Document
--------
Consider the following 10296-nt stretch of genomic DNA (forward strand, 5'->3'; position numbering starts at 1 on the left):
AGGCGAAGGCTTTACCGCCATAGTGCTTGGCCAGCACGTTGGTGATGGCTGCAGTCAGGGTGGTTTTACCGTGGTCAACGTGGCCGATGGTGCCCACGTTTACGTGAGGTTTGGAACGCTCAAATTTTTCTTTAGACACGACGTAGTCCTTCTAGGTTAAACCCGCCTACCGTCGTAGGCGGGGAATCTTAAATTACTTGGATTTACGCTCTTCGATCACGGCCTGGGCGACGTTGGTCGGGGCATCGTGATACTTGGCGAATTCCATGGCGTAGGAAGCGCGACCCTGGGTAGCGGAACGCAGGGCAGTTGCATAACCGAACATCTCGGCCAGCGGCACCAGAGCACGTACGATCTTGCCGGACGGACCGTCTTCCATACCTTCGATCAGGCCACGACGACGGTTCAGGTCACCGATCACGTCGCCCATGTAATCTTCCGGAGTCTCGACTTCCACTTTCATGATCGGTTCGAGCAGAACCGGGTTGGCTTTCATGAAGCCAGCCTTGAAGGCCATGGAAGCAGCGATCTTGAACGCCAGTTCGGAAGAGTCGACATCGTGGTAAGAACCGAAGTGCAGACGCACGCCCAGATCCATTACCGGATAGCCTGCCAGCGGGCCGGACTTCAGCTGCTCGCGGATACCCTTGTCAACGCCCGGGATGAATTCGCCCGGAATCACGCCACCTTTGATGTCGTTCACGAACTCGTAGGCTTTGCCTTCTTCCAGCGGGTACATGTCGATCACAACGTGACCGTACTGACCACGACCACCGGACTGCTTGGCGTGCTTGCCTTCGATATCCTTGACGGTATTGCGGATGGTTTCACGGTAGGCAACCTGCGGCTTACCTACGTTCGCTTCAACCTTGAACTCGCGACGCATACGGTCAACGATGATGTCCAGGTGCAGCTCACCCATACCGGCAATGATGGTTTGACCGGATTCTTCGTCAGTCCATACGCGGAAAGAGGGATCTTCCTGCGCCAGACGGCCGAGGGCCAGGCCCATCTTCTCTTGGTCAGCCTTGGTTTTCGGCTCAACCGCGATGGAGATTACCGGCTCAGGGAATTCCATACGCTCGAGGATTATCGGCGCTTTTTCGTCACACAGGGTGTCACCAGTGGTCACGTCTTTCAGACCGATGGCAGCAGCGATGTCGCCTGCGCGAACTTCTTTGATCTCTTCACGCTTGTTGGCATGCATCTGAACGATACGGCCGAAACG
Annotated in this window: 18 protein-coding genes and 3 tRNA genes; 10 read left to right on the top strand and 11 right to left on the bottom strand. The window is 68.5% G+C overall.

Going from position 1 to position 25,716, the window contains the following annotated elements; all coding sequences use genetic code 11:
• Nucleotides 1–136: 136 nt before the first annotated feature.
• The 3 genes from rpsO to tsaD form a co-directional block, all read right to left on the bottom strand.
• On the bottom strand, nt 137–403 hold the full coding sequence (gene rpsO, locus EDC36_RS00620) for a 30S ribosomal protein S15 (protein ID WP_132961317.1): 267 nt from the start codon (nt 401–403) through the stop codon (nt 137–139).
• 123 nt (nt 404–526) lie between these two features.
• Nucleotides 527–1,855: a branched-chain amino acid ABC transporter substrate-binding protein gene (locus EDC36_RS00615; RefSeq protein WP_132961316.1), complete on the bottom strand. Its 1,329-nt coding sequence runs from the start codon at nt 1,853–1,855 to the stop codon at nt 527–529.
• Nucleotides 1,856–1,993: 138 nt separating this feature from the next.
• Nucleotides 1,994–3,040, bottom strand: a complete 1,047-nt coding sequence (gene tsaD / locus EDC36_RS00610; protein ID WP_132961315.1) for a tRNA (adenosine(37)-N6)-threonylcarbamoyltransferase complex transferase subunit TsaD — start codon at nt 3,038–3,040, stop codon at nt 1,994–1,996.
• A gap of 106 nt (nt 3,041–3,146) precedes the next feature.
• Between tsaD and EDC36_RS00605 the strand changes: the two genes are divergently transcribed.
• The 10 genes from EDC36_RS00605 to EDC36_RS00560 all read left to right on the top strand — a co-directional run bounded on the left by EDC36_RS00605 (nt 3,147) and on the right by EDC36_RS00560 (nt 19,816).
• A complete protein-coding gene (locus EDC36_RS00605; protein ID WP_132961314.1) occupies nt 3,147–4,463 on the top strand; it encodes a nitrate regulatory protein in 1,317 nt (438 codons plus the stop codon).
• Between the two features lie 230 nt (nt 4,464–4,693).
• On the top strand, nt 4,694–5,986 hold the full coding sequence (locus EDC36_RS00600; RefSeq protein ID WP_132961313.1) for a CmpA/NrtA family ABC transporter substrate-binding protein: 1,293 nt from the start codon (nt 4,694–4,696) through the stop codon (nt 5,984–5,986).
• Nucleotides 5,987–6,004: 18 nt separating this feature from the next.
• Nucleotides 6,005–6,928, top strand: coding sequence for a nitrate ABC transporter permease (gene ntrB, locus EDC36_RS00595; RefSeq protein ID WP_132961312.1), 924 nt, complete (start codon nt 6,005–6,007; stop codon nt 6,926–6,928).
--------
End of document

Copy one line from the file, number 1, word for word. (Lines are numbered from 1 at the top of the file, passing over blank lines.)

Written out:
Consider the following 10296-nt stretch of genomic DNA (forward strand, 5'->3'; position numbering starts at 1 on the left):